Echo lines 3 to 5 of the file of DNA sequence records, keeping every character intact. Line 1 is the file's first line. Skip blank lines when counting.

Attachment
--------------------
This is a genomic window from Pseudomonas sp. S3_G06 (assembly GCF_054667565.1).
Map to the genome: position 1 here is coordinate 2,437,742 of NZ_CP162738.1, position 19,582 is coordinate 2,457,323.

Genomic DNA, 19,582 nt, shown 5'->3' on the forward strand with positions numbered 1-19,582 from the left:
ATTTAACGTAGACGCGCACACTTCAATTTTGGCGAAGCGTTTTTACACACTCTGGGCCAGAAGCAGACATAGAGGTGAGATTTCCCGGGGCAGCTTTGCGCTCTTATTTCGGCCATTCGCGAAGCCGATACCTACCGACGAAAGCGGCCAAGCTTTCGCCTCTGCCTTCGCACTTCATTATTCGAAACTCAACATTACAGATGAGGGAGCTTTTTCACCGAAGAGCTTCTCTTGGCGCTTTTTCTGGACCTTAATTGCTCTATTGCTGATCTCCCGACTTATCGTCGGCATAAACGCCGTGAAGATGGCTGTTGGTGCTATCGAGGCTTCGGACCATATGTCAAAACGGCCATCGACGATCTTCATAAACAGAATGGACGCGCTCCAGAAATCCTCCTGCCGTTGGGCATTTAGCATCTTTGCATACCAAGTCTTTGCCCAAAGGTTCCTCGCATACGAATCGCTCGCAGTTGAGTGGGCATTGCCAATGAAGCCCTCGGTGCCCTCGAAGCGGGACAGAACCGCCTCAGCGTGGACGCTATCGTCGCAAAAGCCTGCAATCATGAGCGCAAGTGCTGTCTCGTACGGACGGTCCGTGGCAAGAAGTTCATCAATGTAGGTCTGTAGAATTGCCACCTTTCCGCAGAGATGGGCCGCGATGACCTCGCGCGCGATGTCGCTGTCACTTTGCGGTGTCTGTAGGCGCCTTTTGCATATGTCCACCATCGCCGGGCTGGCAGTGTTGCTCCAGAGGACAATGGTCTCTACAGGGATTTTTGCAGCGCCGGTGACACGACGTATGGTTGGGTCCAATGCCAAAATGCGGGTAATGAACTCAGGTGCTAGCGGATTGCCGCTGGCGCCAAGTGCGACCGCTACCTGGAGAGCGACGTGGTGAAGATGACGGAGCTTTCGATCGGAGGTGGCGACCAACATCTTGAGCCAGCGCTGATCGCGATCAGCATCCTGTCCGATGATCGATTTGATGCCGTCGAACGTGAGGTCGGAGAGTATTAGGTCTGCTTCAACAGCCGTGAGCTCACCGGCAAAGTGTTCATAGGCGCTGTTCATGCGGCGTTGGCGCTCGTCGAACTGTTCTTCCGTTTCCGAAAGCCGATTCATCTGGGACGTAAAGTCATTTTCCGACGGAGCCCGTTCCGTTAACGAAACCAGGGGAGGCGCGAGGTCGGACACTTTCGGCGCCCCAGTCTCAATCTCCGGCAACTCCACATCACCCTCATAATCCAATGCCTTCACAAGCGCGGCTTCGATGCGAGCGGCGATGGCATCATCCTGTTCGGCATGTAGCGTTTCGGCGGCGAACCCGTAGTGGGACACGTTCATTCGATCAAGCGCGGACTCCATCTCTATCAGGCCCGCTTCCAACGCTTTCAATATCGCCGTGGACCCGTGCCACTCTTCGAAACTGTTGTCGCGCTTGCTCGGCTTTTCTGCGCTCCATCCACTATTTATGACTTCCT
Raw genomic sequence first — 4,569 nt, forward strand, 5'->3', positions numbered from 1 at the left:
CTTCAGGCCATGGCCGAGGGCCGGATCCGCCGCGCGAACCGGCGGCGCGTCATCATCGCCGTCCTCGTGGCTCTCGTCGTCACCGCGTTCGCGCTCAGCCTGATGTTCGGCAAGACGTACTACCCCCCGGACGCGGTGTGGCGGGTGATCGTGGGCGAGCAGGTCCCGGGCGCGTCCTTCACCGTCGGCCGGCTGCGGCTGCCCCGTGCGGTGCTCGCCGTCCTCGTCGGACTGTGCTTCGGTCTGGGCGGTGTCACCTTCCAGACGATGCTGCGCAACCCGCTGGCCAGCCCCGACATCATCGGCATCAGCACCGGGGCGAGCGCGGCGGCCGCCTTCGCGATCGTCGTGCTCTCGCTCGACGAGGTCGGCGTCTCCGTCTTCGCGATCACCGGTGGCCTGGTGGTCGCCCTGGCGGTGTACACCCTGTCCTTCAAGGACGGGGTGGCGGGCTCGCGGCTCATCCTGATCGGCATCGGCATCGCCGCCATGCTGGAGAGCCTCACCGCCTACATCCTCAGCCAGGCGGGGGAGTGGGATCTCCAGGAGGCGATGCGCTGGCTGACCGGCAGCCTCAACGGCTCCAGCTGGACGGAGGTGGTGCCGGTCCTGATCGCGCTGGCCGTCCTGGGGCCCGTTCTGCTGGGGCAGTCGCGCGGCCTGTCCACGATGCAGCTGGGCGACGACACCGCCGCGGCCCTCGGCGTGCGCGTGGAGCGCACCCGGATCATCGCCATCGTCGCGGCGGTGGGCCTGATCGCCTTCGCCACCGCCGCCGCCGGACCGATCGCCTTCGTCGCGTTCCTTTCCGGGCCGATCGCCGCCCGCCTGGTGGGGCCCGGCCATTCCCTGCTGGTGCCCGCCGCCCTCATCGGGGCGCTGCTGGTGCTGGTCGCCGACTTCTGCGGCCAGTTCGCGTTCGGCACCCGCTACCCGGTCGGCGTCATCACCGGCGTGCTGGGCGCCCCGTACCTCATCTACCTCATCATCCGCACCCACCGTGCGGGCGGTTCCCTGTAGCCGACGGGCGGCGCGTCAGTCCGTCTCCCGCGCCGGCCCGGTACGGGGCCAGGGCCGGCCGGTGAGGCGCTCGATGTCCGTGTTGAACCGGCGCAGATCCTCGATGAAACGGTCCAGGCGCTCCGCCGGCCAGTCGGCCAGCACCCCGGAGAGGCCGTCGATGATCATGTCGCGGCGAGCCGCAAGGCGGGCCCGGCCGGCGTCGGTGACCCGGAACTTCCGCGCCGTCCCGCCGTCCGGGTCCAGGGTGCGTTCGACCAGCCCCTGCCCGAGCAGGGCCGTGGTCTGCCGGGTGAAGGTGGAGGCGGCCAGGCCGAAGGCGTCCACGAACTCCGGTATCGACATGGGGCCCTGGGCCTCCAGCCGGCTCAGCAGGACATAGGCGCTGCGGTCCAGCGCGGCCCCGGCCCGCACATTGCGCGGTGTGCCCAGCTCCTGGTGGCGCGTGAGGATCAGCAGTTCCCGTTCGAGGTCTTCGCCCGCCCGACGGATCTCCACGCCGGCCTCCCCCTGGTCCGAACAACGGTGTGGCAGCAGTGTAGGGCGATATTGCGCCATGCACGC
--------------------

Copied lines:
Genomic DNA, 19,582 nt, shown 5'->3' on the forward strand with positions numbered 1-19,582 from the left:
ATTTAACGTAGACGCGCACACTTCAATTTTGGCGAAGCGTTTTTACACACTCTGGGCCAGAAGCAGACATAGAGGTGAGATTTCCCGGGGCAGCTTTGCGCTCTTATTTCGGCCATTCGCGAAGCCGATACCTACCGACGAAAGCGGCCAAGCTTTCGCCTCTGCCTTCGCACTTCATTATTCGAAACTCAACATTACAGATGAGGGAGCTTTTTCACCGAAGAGCTTCTCTTGGCGCTTTTTCTGGACCTTAATTGCTCTATTGCTGATCTCCCGACTTATCGTCGGCATAAACGCCGTGAAGATGGCTGTTGGTGCTATCGAGGCTTCGGACCATATGTCAAAACGGCCATCGACGATCTTCATAAACAGAATGGACGCGCTCCAGAAATCCTCCTGCCGTTGGGCATTTAGCATCTTTGCATACCAAGTCTTTGCCCAAAGGTTCCTCGCATACGAATCGCTCGCAGTTGAGTGGGCATTGCCAATGAAGCCCTCGGTGCCCTCGAAGCGGGACAGAACCGCCTCAGCGTGGACGCTATCGTCGCAAAAGCCTGCAATCATGAGCGCAAGTGCTGTCTCGTACGGACGGTCCGTGGCAAGAAGTTCATCAATGTAGGTCTGTAGAATTGCCACCTTTCCGCAGAGATGGGCCGCGATGACCTCGCGCGCGATGTCGCTGTCACTTTGCGGTGTCTGTAGGCGCCTTTTGCATATGTCCACCATCGCCGGGCTGGCAGTGTTGCTCCAGAGGACAATGGTCTCTACAGGGATTTTTGCAGCGCCGGTGACACGACGTATGGTTGGGTCCAATGCCAAAATGCGGGTAATGAACTCAGGTGCTAGCGGATTGCCGCTGGCGCCAAGTGCGACCGCTACCTGGAGAGCGACGTGGTGAAGATGACGGAGCTTTCGATCGGAGGTGGCGACCAACATCTTGAGCCAGCGCTGATCGCGATCAGCATCCTGTCCGATGATCGATTTGATGCCGTCGAACGTGAGGTCGGAGAGTATTAGGTCTGCTTCAACAGCCGTGAGCTCACCGGCAAAGTGTTCATAGGCGCTGTTCATGCGGCGTTGGCGCTCGTCGAACTGTTCTTCCGTTTCCGAAAGCCGATTCATCTGGGACGTAAAGTCATTTTCCGACGGAGCCCGTTCCGTTAACGAAACCAGGGGAGGCGCGAGGTCGGACACTTTCGGCGCCCCAGTCTCAATCTCCGGCAACTCCACATCACCCTCATAATCCAATGCCTTCACAAGCGCGGCTTCGATGCGAGCGGCGATGGCATCATCCTGTTCGGCATGTAGCGTTTCGGCGGCGAACCCGTAGTGGGACACGTTCATTCGATCAAGCGCGGACTCCATCTCTATCAGGCCCGCTTCCAACGCTTTCAATATCGCCGTGGACCCGTGCCACTCTTCGAAACTGTTGTCGCGCTTGCTCGGCTTTTCTGCGCTCCATCCACTATTTATGACTTCCT
Raw genomic sequence first — 4,569 nt, forward strand, 5'->3', positions numbered from 1 at the left: